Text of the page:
Confirming a scheduled job interview involves more than simply picking up the phone and calling. Since you are dealing directly with the company that may become your future place of work, there are some rules of etiquette that should be followed. Knowing what to say and what is off limits can make a big difference on how your first face-to-face interview goes.
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Use the phone to confirm a scheduled job interview. Email can be unreliable (it can get caught in the spam filter or go unanswered if the office is too busy) and a fax is too intrusive. A quick phone call is simpler for both sides and much more professional.
Be polite. While this may seem obvious, you'd be surprised how many people forget to say good morning and please. Let the person on the phone know you would appreciate it if she could confirm your appointment, and then thank her for her time. Chances are she will let her boss know you called and how well (or not) you expressed yourself on the phone.
Keep the conversation short. This is not the time to ask questions about the job or to get into a lengthy conversation. It's fine to ask for a confirmation of the address, but avoid asking for directions, what bus to take or how bad the parking is in the area. These are things you need to research on your own.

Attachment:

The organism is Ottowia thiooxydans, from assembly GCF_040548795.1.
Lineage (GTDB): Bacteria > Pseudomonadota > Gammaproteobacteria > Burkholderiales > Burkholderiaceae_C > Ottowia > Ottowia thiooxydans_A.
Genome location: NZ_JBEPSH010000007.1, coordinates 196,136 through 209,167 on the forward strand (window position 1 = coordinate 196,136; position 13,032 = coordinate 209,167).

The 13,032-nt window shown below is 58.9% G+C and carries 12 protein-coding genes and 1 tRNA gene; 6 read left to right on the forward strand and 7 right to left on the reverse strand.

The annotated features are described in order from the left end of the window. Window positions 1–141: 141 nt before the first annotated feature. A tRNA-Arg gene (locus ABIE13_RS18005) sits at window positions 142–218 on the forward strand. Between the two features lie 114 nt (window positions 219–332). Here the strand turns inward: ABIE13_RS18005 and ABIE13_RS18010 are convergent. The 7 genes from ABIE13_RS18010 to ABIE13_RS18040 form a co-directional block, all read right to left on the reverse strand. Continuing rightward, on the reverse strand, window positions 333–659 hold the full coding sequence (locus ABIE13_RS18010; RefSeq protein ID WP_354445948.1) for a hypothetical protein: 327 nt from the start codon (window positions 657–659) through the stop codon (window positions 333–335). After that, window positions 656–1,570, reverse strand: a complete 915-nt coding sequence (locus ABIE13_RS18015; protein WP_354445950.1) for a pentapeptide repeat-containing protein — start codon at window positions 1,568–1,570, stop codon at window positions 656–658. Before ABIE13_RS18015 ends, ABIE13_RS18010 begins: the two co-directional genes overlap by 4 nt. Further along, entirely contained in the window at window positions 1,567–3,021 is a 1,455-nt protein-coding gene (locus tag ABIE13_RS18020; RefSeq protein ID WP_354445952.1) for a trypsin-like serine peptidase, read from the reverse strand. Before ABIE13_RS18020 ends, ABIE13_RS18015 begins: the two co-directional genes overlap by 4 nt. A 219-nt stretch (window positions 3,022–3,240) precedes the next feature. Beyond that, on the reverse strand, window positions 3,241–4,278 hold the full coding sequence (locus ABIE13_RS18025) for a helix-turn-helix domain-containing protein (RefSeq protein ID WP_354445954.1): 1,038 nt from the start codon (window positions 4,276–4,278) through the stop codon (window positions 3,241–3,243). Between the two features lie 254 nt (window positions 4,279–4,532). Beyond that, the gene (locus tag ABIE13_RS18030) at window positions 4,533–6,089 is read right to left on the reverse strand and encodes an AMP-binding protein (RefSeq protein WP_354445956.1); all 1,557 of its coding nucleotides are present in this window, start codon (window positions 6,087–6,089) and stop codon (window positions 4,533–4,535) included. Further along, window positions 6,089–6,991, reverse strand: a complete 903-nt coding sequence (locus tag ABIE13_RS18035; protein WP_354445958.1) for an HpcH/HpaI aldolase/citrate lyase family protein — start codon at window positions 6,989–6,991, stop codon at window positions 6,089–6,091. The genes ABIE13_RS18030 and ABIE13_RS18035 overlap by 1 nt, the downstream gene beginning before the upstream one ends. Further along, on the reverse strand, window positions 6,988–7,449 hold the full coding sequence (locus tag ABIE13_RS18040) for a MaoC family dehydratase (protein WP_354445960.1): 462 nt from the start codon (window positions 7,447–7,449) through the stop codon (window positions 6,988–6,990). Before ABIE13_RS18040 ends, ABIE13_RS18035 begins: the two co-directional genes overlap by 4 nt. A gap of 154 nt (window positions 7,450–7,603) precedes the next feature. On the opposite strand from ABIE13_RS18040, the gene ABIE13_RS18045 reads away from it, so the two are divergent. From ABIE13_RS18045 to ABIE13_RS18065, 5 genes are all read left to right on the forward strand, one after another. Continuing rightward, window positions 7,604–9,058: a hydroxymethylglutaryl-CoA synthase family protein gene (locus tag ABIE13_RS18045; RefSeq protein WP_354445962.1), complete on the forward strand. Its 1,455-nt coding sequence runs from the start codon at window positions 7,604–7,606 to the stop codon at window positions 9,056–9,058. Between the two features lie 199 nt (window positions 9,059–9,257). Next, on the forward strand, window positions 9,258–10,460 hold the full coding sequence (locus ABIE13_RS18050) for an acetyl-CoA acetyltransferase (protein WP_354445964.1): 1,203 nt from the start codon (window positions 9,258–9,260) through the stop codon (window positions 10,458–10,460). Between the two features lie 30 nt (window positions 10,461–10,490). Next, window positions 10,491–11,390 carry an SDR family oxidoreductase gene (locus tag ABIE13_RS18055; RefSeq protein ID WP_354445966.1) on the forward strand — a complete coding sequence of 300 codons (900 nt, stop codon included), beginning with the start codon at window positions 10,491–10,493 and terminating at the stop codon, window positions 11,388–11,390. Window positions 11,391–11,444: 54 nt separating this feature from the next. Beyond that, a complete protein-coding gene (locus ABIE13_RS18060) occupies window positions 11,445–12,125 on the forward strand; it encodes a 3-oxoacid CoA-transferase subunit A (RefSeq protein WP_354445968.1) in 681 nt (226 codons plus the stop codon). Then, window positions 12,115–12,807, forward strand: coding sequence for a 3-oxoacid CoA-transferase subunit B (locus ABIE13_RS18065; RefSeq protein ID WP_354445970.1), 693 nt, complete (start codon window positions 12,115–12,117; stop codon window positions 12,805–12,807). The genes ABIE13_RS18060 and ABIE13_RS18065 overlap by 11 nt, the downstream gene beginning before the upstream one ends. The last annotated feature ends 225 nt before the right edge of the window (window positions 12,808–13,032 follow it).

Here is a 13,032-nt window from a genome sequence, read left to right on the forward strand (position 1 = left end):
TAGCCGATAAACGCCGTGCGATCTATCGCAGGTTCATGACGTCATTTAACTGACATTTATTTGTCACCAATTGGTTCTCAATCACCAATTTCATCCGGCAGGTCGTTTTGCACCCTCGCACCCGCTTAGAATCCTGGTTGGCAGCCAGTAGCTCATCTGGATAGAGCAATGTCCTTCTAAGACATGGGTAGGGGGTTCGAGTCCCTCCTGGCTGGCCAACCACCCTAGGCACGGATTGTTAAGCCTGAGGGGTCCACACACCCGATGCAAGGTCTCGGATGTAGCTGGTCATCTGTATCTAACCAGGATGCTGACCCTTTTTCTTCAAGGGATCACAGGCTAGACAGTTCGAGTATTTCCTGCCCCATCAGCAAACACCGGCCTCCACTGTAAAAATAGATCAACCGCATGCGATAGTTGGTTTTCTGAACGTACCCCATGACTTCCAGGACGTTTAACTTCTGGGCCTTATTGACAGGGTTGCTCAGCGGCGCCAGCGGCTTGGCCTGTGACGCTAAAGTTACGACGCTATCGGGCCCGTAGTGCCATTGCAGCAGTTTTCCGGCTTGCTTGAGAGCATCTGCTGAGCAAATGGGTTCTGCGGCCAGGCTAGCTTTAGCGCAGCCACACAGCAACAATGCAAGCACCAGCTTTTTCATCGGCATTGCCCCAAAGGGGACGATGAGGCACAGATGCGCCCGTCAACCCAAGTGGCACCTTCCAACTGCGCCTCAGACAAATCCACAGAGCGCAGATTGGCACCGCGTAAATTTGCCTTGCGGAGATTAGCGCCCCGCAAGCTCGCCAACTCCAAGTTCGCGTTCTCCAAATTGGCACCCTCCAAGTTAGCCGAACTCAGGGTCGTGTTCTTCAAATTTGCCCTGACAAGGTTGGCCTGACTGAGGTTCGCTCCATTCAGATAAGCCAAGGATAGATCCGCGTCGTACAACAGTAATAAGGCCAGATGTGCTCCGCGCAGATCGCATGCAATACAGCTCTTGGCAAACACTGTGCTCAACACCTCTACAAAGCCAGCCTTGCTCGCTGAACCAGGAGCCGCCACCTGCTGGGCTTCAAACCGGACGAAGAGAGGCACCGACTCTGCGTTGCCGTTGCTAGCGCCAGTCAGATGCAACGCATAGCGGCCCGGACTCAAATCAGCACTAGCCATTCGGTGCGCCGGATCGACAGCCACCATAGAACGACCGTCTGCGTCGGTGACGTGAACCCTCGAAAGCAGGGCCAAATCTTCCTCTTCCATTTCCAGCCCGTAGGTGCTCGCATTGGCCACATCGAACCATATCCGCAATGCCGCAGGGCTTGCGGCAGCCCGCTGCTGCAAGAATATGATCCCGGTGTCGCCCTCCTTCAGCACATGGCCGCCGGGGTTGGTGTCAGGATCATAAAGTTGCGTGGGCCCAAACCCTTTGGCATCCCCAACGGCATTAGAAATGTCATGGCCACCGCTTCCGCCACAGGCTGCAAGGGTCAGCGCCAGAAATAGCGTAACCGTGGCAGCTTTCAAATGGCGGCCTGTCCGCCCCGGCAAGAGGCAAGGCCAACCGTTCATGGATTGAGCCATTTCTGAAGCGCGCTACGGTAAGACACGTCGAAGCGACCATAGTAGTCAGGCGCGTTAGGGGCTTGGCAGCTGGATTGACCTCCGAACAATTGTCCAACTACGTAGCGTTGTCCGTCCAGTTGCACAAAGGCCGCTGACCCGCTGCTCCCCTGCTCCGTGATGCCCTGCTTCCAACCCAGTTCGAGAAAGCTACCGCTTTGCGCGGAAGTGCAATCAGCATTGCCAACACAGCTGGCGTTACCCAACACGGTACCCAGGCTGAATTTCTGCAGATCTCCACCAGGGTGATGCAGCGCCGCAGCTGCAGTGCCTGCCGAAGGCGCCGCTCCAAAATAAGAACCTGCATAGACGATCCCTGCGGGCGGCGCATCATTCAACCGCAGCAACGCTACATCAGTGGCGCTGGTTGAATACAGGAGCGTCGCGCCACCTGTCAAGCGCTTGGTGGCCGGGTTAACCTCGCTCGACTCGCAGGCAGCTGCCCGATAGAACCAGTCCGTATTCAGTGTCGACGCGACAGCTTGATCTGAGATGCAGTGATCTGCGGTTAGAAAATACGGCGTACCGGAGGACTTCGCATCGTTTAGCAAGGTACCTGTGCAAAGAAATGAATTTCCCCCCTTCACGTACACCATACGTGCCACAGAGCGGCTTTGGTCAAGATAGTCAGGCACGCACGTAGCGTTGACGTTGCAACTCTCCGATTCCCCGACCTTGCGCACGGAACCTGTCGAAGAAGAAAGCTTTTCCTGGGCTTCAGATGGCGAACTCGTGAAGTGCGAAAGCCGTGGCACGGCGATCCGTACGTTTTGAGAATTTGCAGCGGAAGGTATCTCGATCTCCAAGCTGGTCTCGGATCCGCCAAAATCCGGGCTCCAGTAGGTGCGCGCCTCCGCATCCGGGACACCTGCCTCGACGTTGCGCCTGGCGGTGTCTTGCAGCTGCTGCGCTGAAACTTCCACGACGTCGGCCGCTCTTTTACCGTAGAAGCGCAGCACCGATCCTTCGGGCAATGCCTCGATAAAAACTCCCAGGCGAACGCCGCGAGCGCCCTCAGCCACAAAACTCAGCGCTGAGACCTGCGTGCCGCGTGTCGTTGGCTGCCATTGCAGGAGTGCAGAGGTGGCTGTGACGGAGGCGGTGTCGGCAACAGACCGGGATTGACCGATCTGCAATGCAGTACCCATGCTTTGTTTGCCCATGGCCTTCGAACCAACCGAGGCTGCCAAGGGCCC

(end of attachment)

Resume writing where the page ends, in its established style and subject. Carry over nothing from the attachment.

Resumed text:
Talk to the secretary. If you have both a private and a company number, use the company one. Not only does it sound more professional, but you certainly don't want to have your first conversation with a prospective employer over the phone.
Call a day in advance, near the end of the business day. If something unexpected comes up, it will likely be known by this time. Don't call 3 days in advance (too early to know) or the same day, as it makes you appear disorganized.
Tips and warnings
- Don't call more than once. If you have reason to believe that the interview may be canceled, let the secretary know that you are willing to reschedule, and then remind her of your phone number.
- Always arrive 10 minutes before your scheduled job interview. Arriving too early gives the impression of being too eager, and arriving late almost guarantees that you won't get the job.